You can spice things up with a smaller font size, italics or whatever else.


6. Make Links Stand Out from Regular Text

Readers need to be able to distinguish links from regular text. Basic usability rules apply here: blue and underlining is preferred, but I prefer to add bolding, too.

Remember that documents are often printed in black and white. Don’t depend only on color difference. Here is the code for sensible printed links:

[css] a:link { font-weight: bold; text-decoration: underline; color: #06c; } [/css]

#0066cc is a fresh blue color, and it looks like #999999 when printed in grayscale. With this, links will look good printed either in color or in black and white. They will also stand out from regular text.


7. What About Font Size?

In print, 12 points is the standard. But how do we translate that to CSS? Some say setting the font size to 12 points (pt) is good enough. Others recommend setting it to 100%. Still others say not to declare any font size in your print style sheet at all, because doing so would override the user’s preferences.

Personally, I go with a 12-point font size most of the time:

[css] p { font-size: 12pt; } [/css]


8. What About Fonts?

Most people prefer serif fonts because they are less tiring on the eyes, they better lead the reader through the text, and so on. Setting the font-family to serif in your print style sheet is probably a good idea, although some readers may be surprised to find that the font in their print-out is not the same as the one on your website.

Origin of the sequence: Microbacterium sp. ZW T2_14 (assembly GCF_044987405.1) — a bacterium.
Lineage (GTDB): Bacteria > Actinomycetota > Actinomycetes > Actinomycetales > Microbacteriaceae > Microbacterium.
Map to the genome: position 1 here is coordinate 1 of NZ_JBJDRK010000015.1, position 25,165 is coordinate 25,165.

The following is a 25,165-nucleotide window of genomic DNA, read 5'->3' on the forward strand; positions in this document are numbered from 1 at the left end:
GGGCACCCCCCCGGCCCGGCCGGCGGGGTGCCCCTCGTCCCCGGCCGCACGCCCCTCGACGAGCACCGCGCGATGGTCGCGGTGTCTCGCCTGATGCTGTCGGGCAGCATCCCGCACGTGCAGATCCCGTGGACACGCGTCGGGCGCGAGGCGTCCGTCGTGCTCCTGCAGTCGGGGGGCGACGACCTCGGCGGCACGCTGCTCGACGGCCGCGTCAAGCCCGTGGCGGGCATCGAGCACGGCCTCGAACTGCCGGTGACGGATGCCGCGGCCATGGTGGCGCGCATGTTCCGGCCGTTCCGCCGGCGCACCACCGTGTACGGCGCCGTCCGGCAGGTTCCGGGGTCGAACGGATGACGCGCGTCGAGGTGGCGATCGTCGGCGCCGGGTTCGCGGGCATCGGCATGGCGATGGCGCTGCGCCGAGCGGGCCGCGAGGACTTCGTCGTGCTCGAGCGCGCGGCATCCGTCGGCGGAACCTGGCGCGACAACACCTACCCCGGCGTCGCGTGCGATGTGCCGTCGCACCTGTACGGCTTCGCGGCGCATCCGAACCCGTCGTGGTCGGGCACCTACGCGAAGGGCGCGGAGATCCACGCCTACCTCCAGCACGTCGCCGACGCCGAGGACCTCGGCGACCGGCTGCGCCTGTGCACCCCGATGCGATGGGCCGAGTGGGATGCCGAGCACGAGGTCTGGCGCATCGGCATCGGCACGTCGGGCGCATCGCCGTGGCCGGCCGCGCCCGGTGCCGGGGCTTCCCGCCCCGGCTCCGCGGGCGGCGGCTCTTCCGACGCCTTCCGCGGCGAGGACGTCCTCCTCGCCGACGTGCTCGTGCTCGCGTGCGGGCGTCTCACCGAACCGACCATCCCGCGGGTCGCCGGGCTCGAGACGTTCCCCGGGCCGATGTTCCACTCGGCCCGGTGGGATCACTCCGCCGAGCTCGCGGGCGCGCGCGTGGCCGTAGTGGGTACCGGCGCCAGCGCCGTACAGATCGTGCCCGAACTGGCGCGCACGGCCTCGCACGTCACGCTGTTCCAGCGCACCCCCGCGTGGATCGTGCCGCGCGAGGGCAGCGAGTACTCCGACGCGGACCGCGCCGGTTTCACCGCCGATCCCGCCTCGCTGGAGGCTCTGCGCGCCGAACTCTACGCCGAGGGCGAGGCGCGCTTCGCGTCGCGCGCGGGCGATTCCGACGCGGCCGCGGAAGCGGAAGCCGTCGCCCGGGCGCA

Here is the code for a good print font stack:

[css] body { font-family: Georgia, ‘Times New Roman’, serif; } [/css]

Use of CSS3 font-face in print

One of the benefits of CSS 3’s @font-face property is that your special fonts can be printed, too, making print-outs look a lot more like your website!


9. My Blog Has a Lot of Comments. What Should I Do?

Well, this is really your choice. On the one hand, think of all the trees you’d be saving just by adding #comments { display: none; } to your print style sheet. On the other hand, comments are of great value on some blogs and contain some great discussion.

By moving the comments to their own page, you give users the choice of whether to print them. CSS has a property that makes this very easy:

[css] #comments { page-break-before: always; } [/css]

For example, if your article is two-and-a-half pages long, the comments would run from page 4 up to, say, 6. Users would be able to choose which pages to print, without losing any information.


10. Show a Print-Only Message

Thank you for printing this article! Please don’t forget to come back to mysite.com for fresh articles.” Why not display a friendly message like this in the print-out? Or perhaps ask readers to recycle the paper they have used to preserve the environment.

Here is what that would look like:

Thank you for printing this article. Please do not forget to come back to mysite.com for fresh articles.

[css] #printMsg { display: block; } [/css]

You could add a bit of styling, too, like a 1-pixel border. Don’t forget to add #printMsg { display: none; } to your regular style sheet, to avoid confusing visitors.



Here are some examples from well-known websites that have thought (or forgotten) about the print style sheet. Feel free to be inspired.

Looks Good:

Here are some websites that do a great job with their print style sheets:

24 Ways
24 Ways: The website for this “advent calendar for web geeks” has a fancy design, but I wondered how it would look in print. The result is really nice. The slick CSS 3 stuff has been removed. The layout is clean and yet still slick. The big branding has been removed, replaced by a simple right-aligned “24 Ways” next to the post’s title.